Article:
Ethanol subsidies continue to take punch after punch in the ring of public opinion. This time it’s the Washington Postthat is getting in on the action.
A staff editorial appeared in Tuesday’s edition of the Post, which pointed out that no matter the reason the subsidies continue to survive, they must end. “The supports must go. Congress has protected ethanol three ways: with a $6 billion-a-year tax subsidy to those who blend it into gasoline, a tariff on competing imports and a mandate that billions of gallons enter Americans’ fuel tanks every year, which come on top of three decades of federal patronage of the industry.”
As the piece goes on, the Post points out there are still ways the subsidies could survive. “Ethanol still seems to have hope in Washington. Somehow, some conservatives are wary of repealing the fuel’s tax subsidies because they could be construed as tax increases,” says the editorial.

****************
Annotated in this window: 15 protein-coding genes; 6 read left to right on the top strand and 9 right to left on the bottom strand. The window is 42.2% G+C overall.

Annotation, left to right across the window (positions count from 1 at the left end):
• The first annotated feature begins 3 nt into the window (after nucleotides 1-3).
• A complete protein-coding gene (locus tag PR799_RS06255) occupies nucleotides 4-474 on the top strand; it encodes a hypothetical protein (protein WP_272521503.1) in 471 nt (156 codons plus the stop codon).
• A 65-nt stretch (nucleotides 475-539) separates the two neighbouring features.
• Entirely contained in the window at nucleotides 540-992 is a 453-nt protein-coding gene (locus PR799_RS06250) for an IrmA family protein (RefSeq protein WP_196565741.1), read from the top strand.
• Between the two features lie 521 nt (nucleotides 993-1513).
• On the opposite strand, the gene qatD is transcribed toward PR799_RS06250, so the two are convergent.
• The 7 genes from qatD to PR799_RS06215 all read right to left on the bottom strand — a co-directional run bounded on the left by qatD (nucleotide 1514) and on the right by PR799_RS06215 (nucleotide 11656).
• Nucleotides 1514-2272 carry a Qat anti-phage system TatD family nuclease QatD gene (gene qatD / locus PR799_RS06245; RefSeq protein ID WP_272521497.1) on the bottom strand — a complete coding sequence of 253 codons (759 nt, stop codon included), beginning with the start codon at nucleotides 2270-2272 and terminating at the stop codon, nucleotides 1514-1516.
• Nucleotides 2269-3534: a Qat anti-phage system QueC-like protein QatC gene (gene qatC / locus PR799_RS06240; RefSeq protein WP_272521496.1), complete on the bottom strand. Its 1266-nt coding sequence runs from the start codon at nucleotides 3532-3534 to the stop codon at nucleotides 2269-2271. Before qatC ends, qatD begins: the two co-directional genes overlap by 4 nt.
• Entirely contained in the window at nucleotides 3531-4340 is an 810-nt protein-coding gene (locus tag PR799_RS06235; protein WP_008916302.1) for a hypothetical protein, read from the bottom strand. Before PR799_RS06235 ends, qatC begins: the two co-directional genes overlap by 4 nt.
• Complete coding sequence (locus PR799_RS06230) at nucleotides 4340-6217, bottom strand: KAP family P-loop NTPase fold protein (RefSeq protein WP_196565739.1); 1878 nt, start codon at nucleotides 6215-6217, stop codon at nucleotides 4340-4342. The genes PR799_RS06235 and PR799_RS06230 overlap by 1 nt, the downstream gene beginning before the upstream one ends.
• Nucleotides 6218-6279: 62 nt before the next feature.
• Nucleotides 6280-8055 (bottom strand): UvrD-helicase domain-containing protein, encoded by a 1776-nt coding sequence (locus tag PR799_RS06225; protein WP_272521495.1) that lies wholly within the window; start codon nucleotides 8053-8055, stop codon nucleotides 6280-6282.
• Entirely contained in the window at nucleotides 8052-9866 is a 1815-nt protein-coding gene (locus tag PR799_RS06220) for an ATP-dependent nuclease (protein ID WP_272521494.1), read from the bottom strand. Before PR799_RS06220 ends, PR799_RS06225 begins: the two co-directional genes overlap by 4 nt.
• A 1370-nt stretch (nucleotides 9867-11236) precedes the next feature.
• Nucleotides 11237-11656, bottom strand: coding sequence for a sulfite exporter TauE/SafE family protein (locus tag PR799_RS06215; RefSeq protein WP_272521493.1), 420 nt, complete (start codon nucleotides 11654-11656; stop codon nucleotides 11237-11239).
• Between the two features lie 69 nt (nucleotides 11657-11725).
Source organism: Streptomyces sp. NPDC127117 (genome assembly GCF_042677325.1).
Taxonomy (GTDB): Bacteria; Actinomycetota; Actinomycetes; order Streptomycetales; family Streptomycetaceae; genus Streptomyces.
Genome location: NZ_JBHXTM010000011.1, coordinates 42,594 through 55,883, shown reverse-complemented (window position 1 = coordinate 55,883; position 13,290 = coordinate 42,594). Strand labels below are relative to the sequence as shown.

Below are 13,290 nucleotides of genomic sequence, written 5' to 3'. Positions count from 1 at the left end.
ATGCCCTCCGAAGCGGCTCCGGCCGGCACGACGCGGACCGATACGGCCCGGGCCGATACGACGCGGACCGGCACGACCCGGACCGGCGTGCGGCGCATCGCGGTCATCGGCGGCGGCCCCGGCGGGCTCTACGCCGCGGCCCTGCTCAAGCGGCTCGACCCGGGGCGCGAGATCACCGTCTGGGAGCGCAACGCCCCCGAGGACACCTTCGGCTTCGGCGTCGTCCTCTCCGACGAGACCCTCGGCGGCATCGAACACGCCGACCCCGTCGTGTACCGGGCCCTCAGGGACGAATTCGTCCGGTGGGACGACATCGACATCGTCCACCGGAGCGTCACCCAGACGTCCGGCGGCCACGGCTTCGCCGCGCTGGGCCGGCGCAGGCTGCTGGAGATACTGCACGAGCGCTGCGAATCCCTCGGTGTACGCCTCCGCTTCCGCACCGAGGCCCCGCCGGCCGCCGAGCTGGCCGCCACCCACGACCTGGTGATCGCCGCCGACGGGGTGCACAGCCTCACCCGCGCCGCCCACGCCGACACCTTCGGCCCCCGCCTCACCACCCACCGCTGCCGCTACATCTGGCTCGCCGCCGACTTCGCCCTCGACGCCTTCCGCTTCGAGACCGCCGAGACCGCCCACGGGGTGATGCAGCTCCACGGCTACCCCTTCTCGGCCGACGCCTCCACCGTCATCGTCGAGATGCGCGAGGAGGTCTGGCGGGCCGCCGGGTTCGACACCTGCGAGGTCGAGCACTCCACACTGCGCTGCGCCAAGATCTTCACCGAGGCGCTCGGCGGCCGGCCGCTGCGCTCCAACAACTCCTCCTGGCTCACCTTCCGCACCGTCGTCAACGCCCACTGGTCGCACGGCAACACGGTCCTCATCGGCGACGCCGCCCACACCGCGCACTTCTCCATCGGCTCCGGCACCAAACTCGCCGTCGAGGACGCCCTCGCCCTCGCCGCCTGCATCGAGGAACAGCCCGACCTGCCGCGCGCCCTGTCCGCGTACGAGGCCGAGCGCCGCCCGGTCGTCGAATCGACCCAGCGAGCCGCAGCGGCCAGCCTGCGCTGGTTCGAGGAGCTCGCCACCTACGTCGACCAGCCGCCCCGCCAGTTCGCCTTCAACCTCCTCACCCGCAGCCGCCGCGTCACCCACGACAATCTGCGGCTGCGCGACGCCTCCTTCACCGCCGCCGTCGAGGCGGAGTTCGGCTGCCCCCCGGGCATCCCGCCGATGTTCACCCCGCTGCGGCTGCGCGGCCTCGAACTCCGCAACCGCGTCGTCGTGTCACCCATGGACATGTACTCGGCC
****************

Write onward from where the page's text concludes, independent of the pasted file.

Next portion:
In recent weeks ethanol subsidies have continued to survive on shaky ground. In June, the Senate voted to remove the $6 billion handout to the industry by a very wide margin. But because that amendment was attached to another bill that failed passage, the subsidies lived for another day. Most think the subsidies have little hope of surviving the chopping block during the upcoming debt ceiling debate. But factors like the Iowa caucus, fears about eliminating the handout being construed as a tax hike, and the idea that cutting this could lead to the end of oil subsidies have made getting rid of ethanol subsidies harder than it should be.
If ethanol subsidies survive another round, it certainly will because of special interests and straight-up politics, not because of a lack of outcry from major media outlets.
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